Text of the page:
Phil Graffy has a hard time giving his people a hard time.
Graffy, the owner, president and CEO of Interstate Lift Trucks Inc., is constantly looking for ways to improve customer service, but the fact of the matter is that his roughly 100 employees get it.
The new and used dealer of Toyota forklifts has been honored again and again with Toyota’s prestigious President’s Award, given to its top dealers. With his people polishing that brass, it can be hard to criticize.
“They’ll say, ‘We just won the award as the best and you’re not happy now?’” Graffy says. “I get a lot of that, so I’ll say, ‘OK, we’ll celebrate for the next 24 hours.’”
When that celebrating is over, however, it’s back to focusing on things like money-back guarantees for the rare unhappy customer and creating systems to maximize efficiency for buyers.
Smart Business spoke with Graffy about how you can create simple systems to ensure customer satisfaction and why a good starting point is never saying no.
Say no to no. We’re a can-do company. The reality is I started out in sales, so I’m very customer-driven. As far as I’m concerned, the word no is nonexistent, and it’s up to me to show them a better way through technology and through training.
We’re fairly large now, but we treat every customer like they’re the only customers we have. And just by the fact that we never learn how to say no, it always comes back and we’ll have brainstorming groups and things like that based on customers. And a lot of times we’ll make better practices based on new ways we’ve served the customers.
We have a series of values we tried to create. For everything with the customer, it’s a can-do attitude — that supports the yes theory all the time.
Actually, we get excited about customer challenges. … I had a customer call up one time, it’s Friday and it’s 1 in the afternoon, he just got a contract, and he said he just picked up a new customer and called us up and said he needed 12 forklifts, and we just said, ‘OK.’ They wanted 12 brand-new lift trucks with special attachments, so we went out in the marketplace and, through our rental place and wholesalers, and any way that we could, begged, borrowed and dealed, and we found the attachments. Even though it was a Band-Aid approach, we got the customer up and running and then got the complete order together in the next few weeks. What we learned from that is there’s just nothing we can’t do, so we’ll say yes and work from there.
Create systems that make an impact with customers. I’m an expense item. Bottom line: When you buy a forklift, it’s going to cost you money, and it’s a necessary evil for them, so to speak. So what we try to do is create the best efficiencies that we can … show customers how they can save money year in and year out, and at any point in time, they can call and find out what the cost per hour is — which is almost like a cost per mile to put it into the car industry terms everybody knows.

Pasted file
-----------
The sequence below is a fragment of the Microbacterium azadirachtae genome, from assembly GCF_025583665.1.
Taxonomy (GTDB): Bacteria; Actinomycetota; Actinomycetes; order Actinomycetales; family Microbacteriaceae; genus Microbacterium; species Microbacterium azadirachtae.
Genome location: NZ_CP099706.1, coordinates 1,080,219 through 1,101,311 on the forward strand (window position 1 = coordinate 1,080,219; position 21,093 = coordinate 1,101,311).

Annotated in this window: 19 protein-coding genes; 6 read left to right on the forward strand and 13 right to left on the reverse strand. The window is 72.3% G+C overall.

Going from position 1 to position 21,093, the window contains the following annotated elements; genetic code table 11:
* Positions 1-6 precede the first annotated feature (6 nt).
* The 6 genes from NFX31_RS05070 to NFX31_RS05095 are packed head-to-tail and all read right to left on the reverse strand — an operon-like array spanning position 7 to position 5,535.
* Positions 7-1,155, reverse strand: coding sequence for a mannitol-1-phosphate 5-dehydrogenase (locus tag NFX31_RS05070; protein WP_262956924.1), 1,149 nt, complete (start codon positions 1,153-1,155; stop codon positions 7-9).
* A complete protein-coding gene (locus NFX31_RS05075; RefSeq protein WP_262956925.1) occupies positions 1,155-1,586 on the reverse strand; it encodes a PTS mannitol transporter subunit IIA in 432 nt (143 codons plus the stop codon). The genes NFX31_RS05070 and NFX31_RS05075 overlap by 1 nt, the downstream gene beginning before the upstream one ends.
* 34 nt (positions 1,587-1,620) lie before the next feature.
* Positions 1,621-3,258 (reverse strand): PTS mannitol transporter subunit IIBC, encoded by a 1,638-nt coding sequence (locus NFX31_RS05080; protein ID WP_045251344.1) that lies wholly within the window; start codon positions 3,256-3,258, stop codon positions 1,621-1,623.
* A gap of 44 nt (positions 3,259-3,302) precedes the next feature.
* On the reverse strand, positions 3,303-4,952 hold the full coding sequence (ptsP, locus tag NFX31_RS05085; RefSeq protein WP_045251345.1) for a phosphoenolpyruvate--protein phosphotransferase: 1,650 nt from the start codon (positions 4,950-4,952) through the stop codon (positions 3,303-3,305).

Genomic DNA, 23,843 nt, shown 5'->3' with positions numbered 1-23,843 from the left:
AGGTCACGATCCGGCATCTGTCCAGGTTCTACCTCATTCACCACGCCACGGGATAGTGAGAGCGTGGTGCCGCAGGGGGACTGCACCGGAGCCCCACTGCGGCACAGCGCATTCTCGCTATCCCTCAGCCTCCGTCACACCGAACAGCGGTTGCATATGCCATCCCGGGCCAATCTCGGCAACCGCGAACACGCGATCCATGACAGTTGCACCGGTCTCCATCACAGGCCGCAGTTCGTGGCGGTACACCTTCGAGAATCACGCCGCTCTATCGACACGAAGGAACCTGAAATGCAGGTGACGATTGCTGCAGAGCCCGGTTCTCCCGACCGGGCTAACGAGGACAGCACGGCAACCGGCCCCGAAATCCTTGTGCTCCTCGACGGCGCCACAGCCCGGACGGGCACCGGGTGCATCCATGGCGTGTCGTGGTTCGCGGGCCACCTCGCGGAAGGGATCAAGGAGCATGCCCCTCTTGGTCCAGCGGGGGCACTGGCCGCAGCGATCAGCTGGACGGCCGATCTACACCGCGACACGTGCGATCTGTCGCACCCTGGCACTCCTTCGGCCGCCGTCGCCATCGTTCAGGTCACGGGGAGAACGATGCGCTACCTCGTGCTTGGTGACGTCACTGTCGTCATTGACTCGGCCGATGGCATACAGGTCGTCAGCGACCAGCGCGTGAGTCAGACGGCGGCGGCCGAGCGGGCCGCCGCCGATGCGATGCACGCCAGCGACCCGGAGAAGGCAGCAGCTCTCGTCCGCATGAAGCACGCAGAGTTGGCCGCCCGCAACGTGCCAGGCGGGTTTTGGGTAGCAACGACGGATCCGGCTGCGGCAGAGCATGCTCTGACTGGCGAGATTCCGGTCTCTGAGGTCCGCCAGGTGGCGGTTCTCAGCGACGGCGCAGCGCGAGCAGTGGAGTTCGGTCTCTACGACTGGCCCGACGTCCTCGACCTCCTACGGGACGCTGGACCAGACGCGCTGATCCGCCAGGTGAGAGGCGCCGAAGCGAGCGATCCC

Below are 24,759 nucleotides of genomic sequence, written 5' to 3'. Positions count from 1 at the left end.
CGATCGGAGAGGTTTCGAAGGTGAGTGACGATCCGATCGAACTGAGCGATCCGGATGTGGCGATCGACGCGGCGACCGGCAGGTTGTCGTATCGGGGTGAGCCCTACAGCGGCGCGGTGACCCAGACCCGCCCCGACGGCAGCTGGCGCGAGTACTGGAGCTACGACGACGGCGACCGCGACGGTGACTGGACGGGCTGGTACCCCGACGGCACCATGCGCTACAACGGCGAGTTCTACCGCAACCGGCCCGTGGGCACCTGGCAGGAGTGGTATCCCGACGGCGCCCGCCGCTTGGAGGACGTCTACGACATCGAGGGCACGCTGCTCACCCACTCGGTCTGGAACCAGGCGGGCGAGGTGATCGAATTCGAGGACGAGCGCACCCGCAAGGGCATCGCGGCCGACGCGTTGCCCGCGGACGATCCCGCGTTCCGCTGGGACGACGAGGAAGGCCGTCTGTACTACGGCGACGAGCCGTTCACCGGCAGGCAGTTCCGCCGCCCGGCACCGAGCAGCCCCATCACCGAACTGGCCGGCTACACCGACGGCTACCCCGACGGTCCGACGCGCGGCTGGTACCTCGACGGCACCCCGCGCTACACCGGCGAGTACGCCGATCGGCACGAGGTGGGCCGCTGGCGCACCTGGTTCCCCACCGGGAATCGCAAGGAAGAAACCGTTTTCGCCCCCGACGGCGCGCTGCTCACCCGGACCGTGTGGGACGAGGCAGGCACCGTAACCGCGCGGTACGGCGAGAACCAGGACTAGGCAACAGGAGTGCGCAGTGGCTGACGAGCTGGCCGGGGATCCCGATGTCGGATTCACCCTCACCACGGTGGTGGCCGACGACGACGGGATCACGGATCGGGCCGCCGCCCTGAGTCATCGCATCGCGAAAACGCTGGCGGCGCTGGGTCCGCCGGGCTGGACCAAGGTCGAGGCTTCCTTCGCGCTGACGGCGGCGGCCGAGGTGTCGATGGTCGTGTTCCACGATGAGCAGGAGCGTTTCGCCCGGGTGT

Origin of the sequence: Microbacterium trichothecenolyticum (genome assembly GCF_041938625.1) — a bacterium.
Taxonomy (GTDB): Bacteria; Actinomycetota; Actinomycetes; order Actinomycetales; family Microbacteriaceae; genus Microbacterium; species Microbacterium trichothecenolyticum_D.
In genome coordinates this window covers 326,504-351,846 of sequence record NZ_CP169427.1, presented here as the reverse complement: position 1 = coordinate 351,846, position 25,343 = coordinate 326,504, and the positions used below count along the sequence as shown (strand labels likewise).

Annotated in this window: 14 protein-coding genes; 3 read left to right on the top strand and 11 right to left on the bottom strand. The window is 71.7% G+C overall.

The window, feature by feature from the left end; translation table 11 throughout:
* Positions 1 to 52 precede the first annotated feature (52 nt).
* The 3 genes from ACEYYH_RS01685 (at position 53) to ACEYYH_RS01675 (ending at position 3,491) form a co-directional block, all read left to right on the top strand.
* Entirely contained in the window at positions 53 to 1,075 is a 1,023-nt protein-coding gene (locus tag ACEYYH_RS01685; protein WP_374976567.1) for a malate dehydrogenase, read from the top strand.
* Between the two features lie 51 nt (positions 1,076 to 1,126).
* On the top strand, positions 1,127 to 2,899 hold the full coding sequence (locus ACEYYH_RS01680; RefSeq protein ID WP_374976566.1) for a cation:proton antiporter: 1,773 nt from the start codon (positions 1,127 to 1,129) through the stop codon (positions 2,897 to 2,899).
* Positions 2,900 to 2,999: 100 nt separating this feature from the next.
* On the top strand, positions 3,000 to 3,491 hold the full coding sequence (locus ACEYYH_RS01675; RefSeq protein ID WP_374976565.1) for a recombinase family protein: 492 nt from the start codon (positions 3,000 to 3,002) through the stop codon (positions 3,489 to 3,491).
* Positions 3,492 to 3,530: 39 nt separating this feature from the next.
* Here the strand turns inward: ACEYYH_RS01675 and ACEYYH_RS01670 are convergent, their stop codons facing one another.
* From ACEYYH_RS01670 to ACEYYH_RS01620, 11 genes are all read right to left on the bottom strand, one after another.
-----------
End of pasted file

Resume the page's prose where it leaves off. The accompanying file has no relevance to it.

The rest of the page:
We’ve created an accrual account, and it’s there to support customers. Let’s say a guy takes a chance on getting a forklift, and for some reason, two or three of them break down. … What we’ll do is say, ‘Listen, if you need a part or service to take care of your truck, we guarantee same-day service or same-day part. If we can’t get you up and running, because our mission is never, never have a customer have downtime … we’ll send you a free loaner. So you’re never, ever going to be down because of me. So it’s very easy to get people to switch from competitors because there is no risk. That’s big from a sales standpoint because that’s the biggest thing that holds people back. They say, ‘I don’t want to make a decision and get in trouble because you’re saying the right stuff, but everybody is.’ We back it up by making sure a customer is never down.
And there’s money just sitting in there to take care of the rental department when they take it out. And the beauty for me is, for maybe a few hundred bucks it costs me to get a truck out to the customer, I’ve taken care of a guy that probably would have told 10 people that we screwed up, and he probably would have gotten in trouble with his company and etc., etc.
Hire, train and then listen for new solutions. You have to be a good listener, you have to be a good implementer and then you have to get out of the way. Manage and get out of the way. It’s really training and trust and delegation.
That all comes down to trust, and in the beginning, we teach our processes and teach what we do. I want people to understand what we do and then really, once they get involved in it and understand it and understand their job, I make sure that rather than micromanage the job itself, I follow them around and make sure the delegation happens and the action steps happen. Once you get trust going, and you know that person can add a lot of value, then you start listening to feedback. Everybody wants to be an impact player. For example, (our CFO) is an impact guy, but he had to learn our system. Once he learned it, from there he comes back and teaches us to do it even better.
We won’t bring people on who aren’t customer-driven. We talk and talk and talk to them, and if they’re not customer-driven, and we get any negative feedback on the road or don’t like their attitude in house, we can’t have that. I’ll tell you what, it’s probably one in every three just doesn’t do it in the interview process; you can say, ‘That guy just doesn’t have it.’ And if they haven’t experienced it, they’ll probably have a hard time doing it.
How to reach: Interstate Lift Trucks Inc., (216) 328-0970 or www.ilttoyotalift.com